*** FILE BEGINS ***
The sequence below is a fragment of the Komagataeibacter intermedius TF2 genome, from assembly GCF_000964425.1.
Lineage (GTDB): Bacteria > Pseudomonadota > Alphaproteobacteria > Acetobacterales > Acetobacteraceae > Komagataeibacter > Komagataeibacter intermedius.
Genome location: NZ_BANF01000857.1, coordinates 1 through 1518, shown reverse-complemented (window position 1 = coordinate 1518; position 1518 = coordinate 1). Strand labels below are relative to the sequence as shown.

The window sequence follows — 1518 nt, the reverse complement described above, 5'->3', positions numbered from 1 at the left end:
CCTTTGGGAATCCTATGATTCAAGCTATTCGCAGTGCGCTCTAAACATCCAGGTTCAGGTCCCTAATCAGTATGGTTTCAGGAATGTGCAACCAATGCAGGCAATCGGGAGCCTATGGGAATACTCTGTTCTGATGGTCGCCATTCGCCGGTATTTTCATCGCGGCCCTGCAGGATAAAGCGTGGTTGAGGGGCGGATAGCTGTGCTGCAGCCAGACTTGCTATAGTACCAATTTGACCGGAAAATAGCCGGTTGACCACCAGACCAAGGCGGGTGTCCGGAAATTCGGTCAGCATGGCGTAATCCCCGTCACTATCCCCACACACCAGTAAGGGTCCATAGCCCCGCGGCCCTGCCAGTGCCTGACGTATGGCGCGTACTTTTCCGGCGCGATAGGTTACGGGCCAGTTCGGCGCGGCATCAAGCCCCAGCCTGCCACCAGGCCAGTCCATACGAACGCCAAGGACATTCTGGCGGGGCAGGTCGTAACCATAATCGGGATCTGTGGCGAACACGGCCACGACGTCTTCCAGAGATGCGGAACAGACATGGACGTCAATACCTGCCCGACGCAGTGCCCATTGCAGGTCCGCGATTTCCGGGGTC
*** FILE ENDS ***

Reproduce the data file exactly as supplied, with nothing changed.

The sequence below is a fragment of the Komagataeibacter intermedius TF2 genome, from assembly GCF_000964425.1.
Lineage (GTDB): Bacteria > Pseudomonadota > Alphaproteobacteria > Acetobacterales > Acetobacteraceae > Komagataeibacter > Komagataeibacter intermedius.
Genome location: NZ_BANF01000857.1, coordinates 1 through 1518, shown reverse-complemented (window position 1 = coordinate 1518; position 1518 = coordinate 1). Strand labels below are relative to the sequence as shown.

The window sequence follows — 1518 nt, the reverse complement described above, 5'->3', positions numbered from 1 at the left end:
CCTTTGGGAATCCTATGATTCAAGCTATTCGCAGTGCGCTCTAAACATCCAGGTTCAGGTCCCTAATCAGTATGGTTTCAGGAATGTGCAACCAATGCAGGCAATCGGGAGCCTATGGGAATACTCTGTTCTGATGGTCGCCATTCGCCGGTATTTTCATCGCGGCCCTGCAGGATAAAGCGTGGTTGAGGGGCGGATAGCTGTGCTGCAGCCAGACTTGCTATAGTACCAATTTGACCGGAAAATAGCCGGTTGACCACCAGACCAAGGCGGGTGTCCGGAAATTCGGTCAGCATGGCGTAATCCCCGTCACTATCCCCACACACCAGTAAGGGTCCATAGCCCCGCGGCCCTGCCAGTGCCTGACGTATGGCGCGTACTTTTCCGGCGCGATAGGTTACGGGCCAGTTCGGCGCGGCATCAAGCCCCAGCCTGCCACCAGGCCAGTCCATACGAACGCCAAGGACATTCTGGCGGGGCAGGTCGTAACCATAATCGGGATCTGTGGCGAACACGGCCACGACGTCTTCCAGAGATGCGGAACAGACATGGACGTCAATACCTGCCCGACGCAGTGCCCATTGCAGGTCCGCGATTTCCGGGGTC